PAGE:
Sunday, February 7, 2010

Opponents to Development Get Their Turn

The concerns and reservations against redevelopment have often been found in the 8th or 9th paragraph of stories covering the grandeur of "things to come." Larry Carson writes a nice piece (although proponents of development may cringe at Larry's "crammed with amendments" line), which seems to lay it all out. Most interesting is that anti-redev folks promote Jen Terrasa as their hero, yet coverage of the voting session suggested that Councilwoman Terrasa was a little "out of it" when it came to keeping track of the amendments.

I don't know where I fall on this whole thing. On one hand, I agree with most that this is just the first of a thousand steps and that there will be points of resistance/reformation down the line. On the other hand, the infrastructure issues are of great concern to me. I think the council would take big steps with the public if they could explain, from their own confident understanding, how this is going to play out and what costs "we the people" are going to have to bear for these new developments. I don't blame GGP for trying to make money. That's what companies do. However, if things play out like opponents suggest, we have reason to blame the Council for hiding the ball.

So for Councilpeople, proponents of "First & Goal," and anyone who knows, what is the deal with the infrastructure component? Are we bearing the cost (with the explanation of it being "worth it in the long run")? Is GGP (and I just missed it)? Should I invest in Port-o-Johns?

6 comments:

  1. Your asking for honest projections -- not likely. We are currently investing 400 million in a sewer overhaul due to failing to accommodate current density. This project should be completed just prior to breaking ground on the redev but some are saying we'll already be overcapacity before a single Downtown residence is added -- not sure I agree with that, but I do see the council rubber stamp approving every single development proposed by the insider powerful dev community (not the owners of Waverly Shopping Center, apparently, but including the Mangiones, Rutters of the county).

    Beyond sewer (and the people in Savage have real complaints about it), there are roads and schools. Traditionally and empirically the dev community pays for studies that vastly underestsimate these requirements and after the population density occurs, everyone pretends to be utterly shocked.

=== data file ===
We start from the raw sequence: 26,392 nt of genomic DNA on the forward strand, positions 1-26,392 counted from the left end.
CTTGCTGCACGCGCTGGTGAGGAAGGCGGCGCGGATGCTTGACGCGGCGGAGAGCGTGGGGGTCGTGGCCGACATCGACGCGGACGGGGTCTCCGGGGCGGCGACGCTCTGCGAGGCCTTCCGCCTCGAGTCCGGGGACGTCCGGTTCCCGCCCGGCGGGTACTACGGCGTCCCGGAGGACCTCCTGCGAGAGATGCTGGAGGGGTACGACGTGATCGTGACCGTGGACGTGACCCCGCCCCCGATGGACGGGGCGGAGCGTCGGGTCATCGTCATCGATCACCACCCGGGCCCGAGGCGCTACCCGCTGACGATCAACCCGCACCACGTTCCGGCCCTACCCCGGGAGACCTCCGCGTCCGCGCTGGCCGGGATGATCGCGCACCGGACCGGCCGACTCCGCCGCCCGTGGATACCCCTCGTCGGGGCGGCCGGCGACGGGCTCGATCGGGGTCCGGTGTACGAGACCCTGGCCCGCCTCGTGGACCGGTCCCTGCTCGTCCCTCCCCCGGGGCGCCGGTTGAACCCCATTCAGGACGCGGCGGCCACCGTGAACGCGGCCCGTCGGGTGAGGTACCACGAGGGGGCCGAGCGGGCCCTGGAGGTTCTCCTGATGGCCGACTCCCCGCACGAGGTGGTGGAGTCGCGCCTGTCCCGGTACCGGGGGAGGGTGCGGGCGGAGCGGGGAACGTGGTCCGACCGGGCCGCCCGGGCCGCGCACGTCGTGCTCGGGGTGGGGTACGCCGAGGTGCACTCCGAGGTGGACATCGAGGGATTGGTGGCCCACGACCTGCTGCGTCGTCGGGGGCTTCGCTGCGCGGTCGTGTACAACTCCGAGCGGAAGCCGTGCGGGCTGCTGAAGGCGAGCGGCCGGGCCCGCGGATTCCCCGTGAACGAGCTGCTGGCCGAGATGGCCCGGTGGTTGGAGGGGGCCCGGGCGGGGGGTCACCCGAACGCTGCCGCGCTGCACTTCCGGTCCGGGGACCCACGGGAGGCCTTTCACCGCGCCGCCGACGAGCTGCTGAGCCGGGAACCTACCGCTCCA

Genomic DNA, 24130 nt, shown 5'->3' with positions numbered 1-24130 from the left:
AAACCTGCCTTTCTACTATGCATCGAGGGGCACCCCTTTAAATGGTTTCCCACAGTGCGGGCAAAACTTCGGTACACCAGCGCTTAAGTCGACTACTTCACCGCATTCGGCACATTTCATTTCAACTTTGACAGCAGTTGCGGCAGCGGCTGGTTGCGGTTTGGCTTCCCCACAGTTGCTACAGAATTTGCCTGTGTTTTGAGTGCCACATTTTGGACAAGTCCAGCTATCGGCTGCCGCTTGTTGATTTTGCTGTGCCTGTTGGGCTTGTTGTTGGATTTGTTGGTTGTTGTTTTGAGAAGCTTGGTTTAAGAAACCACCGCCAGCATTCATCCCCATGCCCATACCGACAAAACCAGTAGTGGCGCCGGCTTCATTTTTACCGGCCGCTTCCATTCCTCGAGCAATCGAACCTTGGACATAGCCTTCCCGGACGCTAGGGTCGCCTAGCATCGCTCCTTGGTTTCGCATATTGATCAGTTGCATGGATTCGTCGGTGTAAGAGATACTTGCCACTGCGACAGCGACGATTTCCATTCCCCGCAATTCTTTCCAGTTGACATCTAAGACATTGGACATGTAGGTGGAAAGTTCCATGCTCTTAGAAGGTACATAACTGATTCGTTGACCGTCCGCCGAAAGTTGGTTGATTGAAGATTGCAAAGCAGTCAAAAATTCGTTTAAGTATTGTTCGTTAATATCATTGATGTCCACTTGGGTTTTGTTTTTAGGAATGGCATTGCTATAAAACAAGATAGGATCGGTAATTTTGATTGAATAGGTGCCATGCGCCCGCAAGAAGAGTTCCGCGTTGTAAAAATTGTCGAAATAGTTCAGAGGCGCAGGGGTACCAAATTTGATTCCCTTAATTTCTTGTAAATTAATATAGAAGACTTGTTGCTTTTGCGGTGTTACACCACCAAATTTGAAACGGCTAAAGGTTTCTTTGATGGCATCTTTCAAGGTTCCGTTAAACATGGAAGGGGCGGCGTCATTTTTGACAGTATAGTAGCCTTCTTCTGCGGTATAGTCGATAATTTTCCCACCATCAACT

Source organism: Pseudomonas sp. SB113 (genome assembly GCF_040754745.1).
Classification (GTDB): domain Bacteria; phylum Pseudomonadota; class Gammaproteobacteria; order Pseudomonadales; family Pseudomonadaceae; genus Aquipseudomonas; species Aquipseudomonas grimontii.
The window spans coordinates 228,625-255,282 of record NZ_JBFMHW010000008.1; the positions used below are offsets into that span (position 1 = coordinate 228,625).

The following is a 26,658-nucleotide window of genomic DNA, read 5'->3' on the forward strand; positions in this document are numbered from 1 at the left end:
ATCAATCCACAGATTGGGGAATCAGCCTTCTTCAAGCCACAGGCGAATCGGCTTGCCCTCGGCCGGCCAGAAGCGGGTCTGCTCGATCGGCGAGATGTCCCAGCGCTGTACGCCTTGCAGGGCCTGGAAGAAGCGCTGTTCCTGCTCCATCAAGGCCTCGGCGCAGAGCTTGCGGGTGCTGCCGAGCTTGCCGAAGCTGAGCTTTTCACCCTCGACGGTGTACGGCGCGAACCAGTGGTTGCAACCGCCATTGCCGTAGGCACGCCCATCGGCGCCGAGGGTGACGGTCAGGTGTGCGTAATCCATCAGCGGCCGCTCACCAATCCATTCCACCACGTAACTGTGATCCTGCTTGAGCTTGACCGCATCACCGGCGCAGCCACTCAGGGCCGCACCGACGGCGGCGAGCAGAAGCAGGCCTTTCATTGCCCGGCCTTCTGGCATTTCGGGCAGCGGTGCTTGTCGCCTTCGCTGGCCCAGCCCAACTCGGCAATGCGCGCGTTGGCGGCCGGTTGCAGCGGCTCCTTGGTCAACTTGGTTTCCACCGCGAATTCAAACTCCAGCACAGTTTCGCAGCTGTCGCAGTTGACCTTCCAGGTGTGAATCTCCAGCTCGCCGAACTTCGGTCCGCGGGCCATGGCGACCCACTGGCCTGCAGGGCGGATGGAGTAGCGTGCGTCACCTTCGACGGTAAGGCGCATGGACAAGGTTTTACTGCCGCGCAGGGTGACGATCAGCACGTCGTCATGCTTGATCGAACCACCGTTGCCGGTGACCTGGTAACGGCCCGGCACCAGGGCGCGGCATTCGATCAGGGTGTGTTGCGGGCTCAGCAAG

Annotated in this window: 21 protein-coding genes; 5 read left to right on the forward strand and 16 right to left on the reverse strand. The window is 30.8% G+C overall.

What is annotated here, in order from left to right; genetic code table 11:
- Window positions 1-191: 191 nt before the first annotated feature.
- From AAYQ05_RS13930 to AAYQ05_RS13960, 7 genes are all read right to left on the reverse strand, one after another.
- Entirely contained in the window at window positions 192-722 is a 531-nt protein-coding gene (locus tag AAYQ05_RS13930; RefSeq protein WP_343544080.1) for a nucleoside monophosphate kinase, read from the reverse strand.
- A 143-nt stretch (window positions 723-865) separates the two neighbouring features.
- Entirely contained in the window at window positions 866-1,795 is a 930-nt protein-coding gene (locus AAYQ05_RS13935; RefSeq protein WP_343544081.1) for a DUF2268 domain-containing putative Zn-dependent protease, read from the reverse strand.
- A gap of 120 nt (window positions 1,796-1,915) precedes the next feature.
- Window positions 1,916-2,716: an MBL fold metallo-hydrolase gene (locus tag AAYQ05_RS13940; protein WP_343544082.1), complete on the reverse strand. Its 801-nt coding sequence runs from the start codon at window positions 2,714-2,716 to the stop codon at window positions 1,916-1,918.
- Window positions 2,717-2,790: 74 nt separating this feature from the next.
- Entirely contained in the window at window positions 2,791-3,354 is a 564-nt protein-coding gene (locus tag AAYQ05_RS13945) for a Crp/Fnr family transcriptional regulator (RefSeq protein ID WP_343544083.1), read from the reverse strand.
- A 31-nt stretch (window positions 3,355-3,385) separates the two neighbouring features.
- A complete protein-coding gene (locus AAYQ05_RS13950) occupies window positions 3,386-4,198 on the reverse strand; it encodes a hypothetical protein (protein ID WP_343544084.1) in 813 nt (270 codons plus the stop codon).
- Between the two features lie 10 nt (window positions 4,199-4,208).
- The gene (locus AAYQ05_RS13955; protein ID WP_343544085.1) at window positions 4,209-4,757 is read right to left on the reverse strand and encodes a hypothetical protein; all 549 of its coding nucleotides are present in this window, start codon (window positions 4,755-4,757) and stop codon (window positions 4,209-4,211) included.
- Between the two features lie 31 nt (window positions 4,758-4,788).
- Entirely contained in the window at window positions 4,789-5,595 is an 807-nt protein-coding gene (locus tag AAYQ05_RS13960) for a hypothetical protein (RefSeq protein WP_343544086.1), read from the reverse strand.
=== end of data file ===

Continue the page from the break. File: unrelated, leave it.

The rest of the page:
This is our tax money, people, our paycheck. To stop trying to elect the right people exacerbates the result of ignorance because it places the burden on voters to be hyper informed.

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  2. So you're saying I should invest in Port-o-john? Ha ha.

    How do you know all this stuff, Anonymous? You see to be plugged in to all the right places. I appreciate your continued posts here, as I get a good amount of my info from you!

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  3. I wish I didn't see what I see, then I wouldn't know what I know. (See?)

    I live by the paraphrase 'evil thrives when good people are silent', in a serious way.

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  4. So FM, what do you have to say about that last paragraph, electing the wrong people places the burden of knowledge squarely on the shoulders of taxpayers ALL YEAR LONG.

    If we don't elect the right people, then we have to police them every day. Do you want to change every single voter rather than just elect the right people?

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  5. The County Council was deliberative and collaborative, listened thoughtfully and made changes in the revitalization plan accordingly. They are not simpletons, nor are they corrupt. You don't have to agree with every decision to have confidence in people who evidence good judgement and concern for the general good.

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  6. Thanks for the comment. I am not suggesting they are corrupt or simple. My issue is that I have not heard one response to the infrastructure concern. Not one. If this is the tax-payers burden for the brave new world of Columbia we've just bought into, that should be made known.

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